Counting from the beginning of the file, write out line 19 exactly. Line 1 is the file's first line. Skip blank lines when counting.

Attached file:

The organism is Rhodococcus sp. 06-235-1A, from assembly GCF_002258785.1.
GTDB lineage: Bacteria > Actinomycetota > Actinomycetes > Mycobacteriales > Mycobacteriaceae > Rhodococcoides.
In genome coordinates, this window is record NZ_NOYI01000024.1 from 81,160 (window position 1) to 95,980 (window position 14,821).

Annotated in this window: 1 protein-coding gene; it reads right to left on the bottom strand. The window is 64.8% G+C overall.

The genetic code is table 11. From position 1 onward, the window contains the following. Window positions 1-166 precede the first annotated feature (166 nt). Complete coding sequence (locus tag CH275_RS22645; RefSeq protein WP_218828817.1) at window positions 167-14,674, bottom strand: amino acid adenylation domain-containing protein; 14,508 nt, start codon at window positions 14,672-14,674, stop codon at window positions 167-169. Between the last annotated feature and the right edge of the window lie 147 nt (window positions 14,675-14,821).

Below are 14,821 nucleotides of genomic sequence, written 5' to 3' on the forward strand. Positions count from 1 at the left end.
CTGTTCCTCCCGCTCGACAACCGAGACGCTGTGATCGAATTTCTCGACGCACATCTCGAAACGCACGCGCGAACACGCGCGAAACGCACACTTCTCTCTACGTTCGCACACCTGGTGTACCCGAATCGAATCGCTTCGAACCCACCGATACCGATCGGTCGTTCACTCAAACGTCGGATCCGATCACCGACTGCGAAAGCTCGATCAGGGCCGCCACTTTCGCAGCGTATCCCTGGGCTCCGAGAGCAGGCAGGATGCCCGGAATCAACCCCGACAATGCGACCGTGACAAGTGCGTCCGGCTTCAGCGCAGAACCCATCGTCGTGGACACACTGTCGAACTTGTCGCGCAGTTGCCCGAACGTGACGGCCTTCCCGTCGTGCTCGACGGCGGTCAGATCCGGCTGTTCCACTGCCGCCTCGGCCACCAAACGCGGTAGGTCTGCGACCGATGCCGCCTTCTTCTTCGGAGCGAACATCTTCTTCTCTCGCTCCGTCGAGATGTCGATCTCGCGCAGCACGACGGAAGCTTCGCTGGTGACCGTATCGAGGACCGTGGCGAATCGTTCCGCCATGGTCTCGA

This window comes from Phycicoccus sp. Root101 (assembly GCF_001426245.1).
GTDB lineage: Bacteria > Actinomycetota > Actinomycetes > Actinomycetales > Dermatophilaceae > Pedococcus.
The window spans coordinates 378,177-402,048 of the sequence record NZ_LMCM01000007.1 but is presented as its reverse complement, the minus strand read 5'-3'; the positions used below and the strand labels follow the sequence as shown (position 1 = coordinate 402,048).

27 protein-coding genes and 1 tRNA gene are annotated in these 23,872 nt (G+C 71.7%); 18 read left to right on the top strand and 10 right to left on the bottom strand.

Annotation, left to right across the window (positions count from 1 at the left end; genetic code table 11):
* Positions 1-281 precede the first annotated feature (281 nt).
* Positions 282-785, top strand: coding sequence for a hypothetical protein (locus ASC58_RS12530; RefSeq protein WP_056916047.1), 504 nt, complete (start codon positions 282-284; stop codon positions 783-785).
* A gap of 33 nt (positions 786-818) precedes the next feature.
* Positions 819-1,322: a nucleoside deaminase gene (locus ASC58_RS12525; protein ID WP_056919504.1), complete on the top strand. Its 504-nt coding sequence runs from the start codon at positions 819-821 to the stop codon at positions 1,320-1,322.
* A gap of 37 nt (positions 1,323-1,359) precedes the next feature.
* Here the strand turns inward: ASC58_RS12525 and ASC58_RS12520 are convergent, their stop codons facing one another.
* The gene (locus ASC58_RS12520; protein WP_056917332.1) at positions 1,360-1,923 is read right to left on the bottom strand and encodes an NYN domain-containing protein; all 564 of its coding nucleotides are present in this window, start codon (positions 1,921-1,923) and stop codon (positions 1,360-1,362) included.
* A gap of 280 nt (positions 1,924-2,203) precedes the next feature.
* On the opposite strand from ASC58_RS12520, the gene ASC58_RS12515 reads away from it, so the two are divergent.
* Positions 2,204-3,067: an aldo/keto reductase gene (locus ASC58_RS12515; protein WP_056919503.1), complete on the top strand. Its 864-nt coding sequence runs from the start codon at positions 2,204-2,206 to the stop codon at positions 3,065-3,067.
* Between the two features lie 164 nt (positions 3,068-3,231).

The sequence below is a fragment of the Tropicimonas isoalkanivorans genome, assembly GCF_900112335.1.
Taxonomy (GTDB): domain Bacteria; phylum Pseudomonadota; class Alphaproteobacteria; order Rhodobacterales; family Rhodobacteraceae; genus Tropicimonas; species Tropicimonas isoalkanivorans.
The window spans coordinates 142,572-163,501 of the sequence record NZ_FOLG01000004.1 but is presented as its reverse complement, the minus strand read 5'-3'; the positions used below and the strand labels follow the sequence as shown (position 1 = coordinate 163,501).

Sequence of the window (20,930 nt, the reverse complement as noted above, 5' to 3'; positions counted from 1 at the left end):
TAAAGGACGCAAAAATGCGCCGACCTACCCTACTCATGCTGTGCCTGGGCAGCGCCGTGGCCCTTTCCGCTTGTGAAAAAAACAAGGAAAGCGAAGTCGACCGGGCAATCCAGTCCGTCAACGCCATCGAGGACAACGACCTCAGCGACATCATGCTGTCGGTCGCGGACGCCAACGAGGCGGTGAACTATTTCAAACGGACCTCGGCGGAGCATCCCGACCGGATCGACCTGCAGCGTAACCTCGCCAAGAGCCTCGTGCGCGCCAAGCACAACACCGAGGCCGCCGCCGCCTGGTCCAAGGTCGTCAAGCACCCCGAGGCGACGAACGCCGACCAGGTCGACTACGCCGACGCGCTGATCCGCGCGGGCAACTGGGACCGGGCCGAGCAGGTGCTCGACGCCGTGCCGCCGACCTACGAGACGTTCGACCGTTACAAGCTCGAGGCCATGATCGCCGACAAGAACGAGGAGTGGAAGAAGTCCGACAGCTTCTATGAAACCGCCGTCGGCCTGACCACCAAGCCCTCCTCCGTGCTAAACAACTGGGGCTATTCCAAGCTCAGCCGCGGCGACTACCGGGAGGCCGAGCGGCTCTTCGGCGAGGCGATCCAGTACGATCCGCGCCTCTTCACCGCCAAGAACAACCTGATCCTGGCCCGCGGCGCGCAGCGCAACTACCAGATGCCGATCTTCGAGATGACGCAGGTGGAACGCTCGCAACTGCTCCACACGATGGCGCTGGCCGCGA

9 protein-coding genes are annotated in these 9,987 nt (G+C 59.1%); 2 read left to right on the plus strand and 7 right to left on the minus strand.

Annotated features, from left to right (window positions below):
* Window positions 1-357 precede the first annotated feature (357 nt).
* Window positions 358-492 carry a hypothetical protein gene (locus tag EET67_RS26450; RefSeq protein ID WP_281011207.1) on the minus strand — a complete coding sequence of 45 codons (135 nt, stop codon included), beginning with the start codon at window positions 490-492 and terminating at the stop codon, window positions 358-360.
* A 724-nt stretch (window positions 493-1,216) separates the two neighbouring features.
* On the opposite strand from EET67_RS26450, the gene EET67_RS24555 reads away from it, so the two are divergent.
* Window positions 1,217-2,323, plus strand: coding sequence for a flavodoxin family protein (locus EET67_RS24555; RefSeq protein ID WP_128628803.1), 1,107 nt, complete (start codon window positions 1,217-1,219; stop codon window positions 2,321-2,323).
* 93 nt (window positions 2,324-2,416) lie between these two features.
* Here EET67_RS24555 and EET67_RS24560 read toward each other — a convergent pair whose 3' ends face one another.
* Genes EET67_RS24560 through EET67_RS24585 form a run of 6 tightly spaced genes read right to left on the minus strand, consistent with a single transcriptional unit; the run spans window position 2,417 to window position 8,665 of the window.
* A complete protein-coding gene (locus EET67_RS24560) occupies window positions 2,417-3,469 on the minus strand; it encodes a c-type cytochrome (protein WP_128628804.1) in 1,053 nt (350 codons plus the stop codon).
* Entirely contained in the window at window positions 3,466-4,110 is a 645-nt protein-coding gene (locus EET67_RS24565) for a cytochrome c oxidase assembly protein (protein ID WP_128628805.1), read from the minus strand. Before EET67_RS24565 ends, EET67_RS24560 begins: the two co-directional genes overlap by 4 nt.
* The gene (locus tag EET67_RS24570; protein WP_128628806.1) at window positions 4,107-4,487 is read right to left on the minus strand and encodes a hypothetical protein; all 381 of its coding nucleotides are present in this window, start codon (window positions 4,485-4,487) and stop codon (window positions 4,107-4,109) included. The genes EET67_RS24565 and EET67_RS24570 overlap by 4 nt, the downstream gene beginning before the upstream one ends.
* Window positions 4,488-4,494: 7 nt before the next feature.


* The gene (locus ASC58_RS12520; protein WP_056917332.1) at positions 1,360-1,923 is read right to left on the bottom strand and encodes an NYN domain-containing protein; all 564 of its coding nucleotides are present in this window, start codon (positions 1,921-1,923) and stop codon (positions 1,360-1,362) included.